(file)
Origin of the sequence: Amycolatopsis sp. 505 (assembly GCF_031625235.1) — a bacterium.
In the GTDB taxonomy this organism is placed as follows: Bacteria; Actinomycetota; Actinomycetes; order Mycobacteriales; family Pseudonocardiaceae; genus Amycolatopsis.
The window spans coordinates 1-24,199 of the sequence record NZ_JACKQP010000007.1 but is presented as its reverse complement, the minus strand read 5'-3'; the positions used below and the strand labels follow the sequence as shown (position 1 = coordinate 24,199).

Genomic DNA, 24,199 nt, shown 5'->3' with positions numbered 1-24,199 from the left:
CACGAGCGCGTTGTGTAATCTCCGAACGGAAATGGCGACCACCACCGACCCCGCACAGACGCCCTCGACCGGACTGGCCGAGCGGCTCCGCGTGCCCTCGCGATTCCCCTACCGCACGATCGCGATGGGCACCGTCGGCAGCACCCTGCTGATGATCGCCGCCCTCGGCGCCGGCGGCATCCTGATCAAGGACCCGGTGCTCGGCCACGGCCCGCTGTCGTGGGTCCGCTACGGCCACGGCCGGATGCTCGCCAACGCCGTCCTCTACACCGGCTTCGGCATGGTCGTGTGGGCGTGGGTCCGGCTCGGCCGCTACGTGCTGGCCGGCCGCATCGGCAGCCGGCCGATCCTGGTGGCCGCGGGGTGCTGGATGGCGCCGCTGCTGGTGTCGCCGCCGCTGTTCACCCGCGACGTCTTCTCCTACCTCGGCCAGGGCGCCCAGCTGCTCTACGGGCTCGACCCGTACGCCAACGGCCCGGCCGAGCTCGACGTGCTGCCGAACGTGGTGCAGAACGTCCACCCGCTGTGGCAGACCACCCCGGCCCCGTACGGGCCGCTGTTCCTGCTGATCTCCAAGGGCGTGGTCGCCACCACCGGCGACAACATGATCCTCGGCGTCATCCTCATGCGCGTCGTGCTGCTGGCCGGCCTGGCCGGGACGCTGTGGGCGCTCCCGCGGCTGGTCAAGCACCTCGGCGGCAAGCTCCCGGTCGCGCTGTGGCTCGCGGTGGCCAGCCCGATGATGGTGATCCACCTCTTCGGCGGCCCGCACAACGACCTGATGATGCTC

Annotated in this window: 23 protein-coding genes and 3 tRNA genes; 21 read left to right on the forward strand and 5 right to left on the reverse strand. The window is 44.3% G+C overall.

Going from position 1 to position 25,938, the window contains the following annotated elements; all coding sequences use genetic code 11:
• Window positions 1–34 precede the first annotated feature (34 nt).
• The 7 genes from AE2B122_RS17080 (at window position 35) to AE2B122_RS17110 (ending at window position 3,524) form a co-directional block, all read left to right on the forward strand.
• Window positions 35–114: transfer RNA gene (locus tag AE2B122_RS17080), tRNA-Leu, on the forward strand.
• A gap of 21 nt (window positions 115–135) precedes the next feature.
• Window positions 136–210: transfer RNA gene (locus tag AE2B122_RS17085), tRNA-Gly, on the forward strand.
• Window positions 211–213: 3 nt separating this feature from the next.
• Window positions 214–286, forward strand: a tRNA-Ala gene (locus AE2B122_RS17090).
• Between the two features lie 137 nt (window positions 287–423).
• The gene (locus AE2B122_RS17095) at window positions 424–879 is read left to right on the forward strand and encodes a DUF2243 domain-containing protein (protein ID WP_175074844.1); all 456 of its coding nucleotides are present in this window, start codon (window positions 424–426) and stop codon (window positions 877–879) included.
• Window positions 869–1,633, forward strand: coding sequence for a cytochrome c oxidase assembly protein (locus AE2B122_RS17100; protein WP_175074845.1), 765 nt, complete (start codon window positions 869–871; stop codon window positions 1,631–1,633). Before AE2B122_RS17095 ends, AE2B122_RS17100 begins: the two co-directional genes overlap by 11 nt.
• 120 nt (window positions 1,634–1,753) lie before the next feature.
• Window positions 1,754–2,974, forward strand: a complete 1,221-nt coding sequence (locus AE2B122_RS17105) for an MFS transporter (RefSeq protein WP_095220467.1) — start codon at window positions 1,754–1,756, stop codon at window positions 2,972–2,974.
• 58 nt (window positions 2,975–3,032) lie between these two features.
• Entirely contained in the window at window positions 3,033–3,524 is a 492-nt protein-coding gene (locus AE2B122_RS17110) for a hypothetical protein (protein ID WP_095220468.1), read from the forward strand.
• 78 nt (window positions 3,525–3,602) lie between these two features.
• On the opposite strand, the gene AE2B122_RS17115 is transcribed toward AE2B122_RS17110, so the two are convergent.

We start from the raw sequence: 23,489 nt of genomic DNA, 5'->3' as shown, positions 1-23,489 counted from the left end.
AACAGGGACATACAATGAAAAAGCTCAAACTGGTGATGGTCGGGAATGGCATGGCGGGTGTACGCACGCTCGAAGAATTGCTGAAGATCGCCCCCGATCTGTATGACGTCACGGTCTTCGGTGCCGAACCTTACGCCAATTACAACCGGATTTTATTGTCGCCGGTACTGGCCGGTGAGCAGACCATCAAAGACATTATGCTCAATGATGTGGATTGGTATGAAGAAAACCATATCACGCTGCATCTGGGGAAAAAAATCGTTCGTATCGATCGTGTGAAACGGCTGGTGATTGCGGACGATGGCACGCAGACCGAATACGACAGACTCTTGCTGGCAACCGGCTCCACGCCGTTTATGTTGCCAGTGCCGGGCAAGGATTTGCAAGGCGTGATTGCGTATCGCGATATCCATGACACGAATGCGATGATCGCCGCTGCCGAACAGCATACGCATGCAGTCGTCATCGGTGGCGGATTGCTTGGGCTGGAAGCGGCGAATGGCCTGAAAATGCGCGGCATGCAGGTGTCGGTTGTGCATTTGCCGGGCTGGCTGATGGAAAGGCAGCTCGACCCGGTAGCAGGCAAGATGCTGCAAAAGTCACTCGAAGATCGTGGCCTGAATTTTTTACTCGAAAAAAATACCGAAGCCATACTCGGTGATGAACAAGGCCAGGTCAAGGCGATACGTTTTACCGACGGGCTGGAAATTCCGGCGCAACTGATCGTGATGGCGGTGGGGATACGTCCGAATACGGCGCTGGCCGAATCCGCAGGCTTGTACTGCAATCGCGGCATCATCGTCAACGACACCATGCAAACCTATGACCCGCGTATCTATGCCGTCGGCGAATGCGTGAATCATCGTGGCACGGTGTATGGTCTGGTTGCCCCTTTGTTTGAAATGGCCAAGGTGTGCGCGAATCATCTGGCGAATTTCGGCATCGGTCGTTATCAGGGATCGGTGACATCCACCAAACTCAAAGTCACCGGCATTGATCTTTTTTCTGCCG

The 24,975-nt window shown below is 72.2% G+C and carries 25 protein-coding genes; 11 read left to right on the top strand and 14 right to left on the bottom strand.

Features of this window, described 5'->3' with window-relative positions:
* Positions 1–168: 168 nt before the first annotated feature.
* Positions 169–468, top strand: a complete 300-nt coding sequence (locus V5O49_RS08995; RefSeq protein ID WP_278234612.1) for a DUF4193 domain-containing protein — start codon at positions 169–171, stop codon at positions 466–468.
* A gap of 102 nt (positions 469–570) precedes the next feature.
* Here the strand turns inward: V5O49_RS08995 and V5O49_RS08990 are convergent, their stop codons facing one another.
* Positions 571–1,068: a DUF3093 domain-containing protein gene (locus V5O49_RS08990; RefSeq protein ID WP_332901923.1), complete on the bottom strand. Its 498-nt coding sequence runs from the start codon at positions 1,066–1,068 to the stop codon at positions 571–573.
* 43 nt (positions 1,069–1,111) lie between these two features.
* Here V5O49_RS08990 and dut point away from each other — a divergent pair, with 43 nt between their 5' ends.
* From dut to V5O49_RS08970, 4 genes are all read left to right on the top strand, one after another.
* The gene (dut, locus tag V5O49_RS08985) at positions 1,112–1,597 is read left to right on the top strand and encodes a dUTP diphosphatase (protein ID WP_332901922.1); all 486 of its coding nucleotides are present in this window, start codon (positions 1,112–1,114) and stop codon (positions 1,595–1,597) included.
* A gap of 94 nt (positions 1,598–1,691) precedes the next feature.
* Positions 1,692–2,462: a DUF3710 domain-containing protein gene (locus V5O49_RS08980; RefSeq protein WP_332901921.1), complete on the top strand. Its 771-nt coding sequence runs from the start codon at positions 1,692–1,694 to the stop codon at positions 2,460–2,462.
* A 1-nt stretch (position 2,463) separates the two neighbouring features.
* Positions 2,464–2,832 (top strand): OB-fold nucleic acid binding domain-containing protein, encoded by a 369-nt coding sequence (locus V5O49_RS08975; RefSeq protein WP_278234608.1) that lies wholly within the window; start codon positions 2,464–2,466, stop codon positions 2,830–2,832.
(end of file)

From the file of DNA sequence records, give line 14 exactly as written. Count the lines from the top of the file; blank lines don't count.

• Window positions 214–286, forward strand: a tRNA-Ala gene (locus AE2B122_RS17090).